John Richardson is the manufacturing production supervisor for Baird Tool Works, a company that manufactures hand tools for mechanics. Trying to explain why he did not get the year-end bonus that he had expected, he told his wife, “This is the dumbest place I've ever worked. Last year the company set up this budget assuming it would sell 250,400 units. Well, it sold only 240,400. The company lost money and gave me a bonus for not using as much materials and labor as was called for in the budget. This year, the company has the same 250,400 units goal and it sells 260,400. The company’s making all kinds of money. You’d think I’d get this big fat bonus. Instead, management tells me I used more materials and labor than was budgeted. They said the company would have made a lot more money if I’d stayed within my budget. I guess I gotta wait for another bad year before I get a bonus. Like I said, this is the dumbest place I've ever worked.”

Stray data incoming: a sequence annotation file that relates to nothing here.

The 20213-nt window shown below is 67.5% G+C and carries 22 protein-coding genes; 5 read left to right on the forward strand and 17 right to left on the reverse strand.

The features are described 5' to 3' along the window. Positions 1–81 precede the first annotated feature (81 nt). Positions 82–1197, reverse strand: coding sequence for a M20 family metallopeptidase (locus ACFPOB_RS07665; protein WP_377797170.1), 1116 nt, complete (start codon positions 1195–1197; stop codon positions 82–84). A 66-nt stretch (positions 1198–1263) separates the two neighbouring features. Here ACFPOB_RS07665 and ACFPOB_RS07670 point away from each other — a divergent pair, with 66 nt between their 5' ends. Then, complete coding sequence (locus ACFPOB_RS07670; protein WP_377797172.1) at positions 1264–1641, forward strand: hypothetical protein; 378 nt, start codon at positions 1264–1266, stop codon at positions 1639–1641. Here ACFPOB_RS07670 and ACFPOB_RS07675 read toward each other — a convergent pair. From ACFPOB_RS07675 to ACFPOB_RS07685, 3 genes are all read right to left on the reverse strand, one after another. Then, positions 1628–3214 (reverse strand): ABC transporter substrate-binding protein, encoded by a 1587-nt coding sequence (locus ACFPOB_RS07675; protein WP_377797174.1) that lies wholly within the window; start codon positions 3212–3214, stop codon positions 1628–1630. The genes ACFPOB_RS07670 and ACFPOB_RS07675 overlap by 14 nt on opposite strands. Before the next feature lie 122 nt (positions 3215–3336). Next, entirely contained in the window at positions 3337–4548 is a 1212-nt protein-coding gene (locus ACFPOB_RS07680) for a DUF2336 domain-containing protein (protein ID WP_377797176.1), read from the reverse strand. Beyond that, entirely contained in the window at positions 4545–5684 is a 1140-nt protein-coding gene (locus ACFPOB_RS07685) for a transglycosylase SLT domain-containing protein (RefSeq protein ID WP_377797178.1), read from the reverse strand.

Baird’s master budget and the actual results for the most recent year of operating activity follow.
|Master Budget||Actual Results||Variances||F or U|
|Number of units||250,400||260,400||10,000|
|Variable manufacturing costs|
|Variable selling, general and administrative costs||(475,760||)||(501,760||)||26,000||U|
|Selling, general and administrative costs||(470,752||)||(461,452||)||9,300||U|
c. Prepare a flexible budget and recompute the budget variances. (Indicate the effect of each variance by selecting "F" for favorable, "U" for unfavorable, and "None" for no effect (i.e., zero variance).)
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